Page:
• Tony Adams, arms spread wide as if he wanted to hug every Arsenal fan.
  • Back-to-Back FA Cup wins.
  • An entire season of football unbeaten.
  • Arsenal winning the League at White Hart Lane.
  • Arsenal winning the FA Cup with Patrick Vieira’s last kick in a red and white shirt.
  • My first ever professional football match, Arsenal beat Charlton 3-0 at Highbury.
  • Arsenal building a stadium using their own money (this is just not done in the States) and renovating Highbury, keeping the historic Art Deco facade.
  • Arsenal’s amazing run to the Champions League final, beating Real Madrid off a mazy Henry run and goal. 
  • Arsenal beating Barcelona off Arshavin’s goal.
  • Arsenal beating Bayern Munich in Munich 2-0.

The most heartbreaking moments in my time as a sports fan all took place when Arsene Wenger was manager of Arsenal.

  • Arsenal losing to Barcelona in the Champions League final after Lehmann is sent off and Arsenal went ahead 1-0.
  • Arsenal losing the League Cup final in 2007 to Chelsea, Adebayor and Toure sent off after Arsenal went ahead 1-0 from Theo Walcott’s first ever Arsenal goal and with the manager fielding a team of kids.
  • Arsenal pushing Chelsea and Man U for the title in 2007-2008 only to have our title hopes smash by Martin Taylor and his tackle on Eduardo in the 7th minute of a cold February afternoon in Birmingham.
  • Arsenal losing the League Cup final in 2011, at the last minute, to Obafemi Martins.
  • Arsenal going top of the League for 19 weeks, getting beaten by Liverpool 5-1, then losing 6-0 to Chelsea on the anniversary of Arsene Wenger’s 1000th, and 3-0 to Everton two weeks later to utterly decimate any title hopes and strike fear in the hearts of fans as the club tumble headlong into the FA Cup semi-final against minnows Wigan,

That is to say that I know both the heartbreak and the joy that is Arsene Wenger’s Arsenal. He is all I’ve ever known.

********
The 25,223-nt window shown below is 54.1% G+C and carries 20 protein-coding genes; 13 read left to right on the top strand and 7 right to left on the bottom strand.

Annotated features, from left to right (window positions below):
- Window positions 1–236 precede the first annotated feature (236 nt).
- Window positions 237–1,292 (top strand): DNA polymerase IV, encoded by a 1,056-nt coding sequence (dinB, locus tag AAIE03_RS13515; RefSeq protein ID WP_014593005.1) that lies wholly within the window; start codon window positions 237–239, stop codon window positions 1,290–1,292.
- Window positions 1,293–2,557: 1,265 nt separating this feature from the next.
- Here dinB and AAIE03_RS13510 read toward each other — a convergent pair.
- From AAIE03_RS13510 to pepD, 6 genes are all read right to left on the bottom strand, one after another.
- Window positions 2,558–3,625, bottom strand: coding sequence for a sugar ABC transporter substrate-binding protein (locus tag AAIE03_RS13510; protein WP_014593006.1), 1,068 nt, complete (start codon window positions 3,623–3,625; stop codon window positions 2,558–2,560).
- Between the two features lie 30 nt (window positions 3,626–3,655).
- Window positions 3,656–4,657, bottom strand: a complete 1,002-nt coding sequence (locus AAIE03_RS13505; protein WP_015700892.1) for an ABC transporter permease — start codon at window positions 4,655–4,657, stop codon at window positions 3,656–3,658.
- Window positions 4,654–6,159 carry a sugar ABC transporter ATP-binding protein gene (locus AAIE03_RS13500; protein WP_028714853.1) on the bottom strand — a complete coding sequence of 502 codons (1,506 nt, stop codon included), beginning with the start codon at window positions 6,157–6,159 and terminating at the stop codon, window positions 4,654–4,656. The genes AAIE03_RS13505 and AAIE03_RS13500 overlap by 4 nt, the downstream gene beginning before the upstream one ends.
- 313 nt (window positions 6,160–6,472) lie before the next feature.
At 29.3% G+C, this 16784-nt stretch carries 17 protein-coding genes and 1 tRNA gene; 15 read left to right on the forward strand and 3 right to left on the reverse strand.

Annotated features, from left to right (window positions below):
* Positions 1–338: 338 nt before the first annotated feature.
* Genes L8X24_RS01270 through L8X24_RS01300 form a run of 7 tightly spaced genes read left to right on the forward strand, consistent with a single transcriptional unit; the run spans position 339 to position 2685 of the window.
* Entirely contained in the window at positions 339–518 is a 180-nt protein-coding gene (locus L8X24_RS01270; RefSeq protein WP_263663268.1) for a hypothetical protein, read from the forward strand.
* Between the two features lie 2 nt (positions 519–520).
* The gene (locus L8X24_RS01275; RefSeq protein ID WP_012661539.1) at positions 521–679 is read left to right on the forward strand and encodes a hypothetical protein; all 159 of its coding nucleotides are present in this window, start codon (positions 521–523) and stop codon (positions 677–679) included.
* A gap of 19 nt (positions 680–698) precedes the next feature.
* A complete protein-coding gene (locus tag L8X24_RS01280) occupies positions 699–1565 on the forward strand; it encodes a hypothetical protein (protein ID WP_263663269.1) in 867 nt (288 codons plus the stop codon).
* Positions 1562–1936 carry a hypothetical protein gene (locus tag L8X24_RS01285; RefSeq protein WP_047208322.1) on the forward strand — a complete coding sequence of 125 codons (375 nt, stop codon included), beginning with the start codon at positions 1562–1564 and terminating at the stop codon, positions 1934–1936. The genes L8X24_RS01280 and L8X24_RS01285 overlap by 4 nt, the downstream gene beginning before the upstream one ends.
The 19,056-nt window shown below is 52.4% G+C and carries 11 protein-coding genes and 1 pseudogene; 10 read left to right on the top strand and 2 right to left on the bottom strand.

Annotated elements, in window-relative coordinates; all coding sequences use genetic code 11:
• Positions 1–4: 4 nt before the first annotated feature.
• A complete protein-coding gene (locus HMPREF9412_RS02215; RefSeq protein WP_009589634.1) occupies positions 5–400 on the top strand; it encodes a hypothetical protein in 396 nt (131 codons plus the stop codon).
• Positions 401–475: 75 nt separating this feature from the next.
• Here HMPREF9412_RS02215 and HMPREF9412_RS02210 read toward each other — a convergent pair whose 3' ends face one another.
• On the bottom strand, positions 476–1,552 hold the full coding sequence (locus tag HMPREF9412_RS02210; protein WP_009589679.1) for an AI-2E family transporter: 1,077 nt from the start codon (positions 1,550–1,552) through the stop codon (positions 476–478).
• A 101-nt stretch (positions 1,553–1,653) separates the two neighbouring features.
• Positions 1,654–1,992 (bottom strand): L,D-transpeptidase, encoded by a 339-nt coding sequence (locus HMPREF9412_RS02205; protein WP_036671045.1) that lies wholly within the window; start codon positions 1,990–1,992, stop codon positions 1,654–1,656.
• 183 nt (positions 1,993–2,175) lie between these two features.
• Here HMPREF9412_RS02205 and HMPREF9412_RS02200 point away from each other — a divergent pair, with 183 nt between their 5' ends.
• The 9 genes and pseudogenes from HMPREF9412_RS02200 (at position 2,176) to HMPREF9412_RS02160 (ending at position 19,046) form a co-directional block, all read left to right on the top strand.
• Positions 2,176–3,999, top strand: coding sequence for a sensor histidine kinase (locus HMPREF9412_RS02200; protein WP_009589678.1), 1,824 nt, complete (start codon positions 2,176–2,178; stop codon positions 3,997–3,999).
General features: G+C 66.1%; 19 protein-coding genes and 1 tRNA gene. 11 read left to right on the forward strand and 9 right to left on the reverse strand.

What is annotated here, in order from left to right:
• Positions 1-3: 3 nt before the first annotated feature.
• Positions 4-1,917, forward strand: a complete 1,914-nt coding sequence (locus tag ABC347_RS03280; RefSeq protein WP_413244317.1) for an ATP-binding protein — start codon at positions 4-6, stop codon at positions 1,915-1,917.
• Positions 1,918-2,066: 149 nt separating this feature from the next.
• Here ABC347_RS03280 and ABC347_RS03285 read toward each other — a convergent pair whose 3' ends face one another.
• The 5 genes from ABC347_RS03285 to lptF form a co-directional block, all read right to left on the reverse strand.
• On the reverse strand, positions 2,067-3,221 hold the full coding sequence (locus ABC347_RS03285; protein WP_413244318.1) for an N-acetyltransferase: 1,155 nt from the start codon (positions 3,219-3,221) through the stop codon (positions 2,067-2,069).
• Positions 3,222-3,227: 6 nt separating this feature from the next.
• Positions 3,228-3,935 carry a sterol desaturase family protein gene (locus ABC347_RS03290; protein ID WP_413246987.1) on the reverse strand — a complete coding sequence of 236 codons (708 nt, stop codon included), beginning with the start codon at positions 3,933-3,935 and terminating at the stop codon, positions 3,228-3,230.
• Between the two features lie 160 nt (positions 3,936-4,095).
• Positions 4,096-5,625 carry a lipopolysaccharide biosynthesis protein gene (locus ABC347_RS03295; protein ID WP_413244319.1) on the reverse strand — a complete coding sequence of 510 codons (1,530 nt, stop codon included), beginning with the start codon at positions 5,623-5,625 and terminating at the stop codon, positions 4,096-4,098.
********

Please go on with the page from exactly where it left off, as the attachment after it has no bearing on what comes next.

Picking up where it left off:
The problem, if you will even allow that there is a problem at Arsenal, is that there are two distinct periods of Arsene Wenger’s career: his first 500 and his second 500. Arsene Wenger last won a trophy in game 497. Since then, he has managed over 500 games and been close to trophies four times and each time faltered at the final hurdle. And now we reach his thousandth game and he is close again, yet far away.

His record is also neatly bifurcated along the 500 match mark in terms of League position. In the first 500, Arsenal were 1st or 2nd nearly every year. In the second 500 Arsenal have been 3rd or 4th every year. This is hardly a disastrous record as many would point out. Ask just about any fan of any club if they would take 16 years of top four football, front loaded with 11 trophies and they would almost certainly take it.

Arsene Wenger revolutionized football. He built the best football team I have ever seen play. He took that team to the pinnacle of footballing consistency by going 49 games unbeaten. And he then went into a phase of rebuilding and built Arsenal a Colosseum which will last for generations. Along the way hatching a youth team program as a counter balance to huge spending teams like Chelsea and Man City which would push those teams to the brink. Arsene Wenger’s legacy, then, is settled. He is the greatest manager Arsenal have ever had.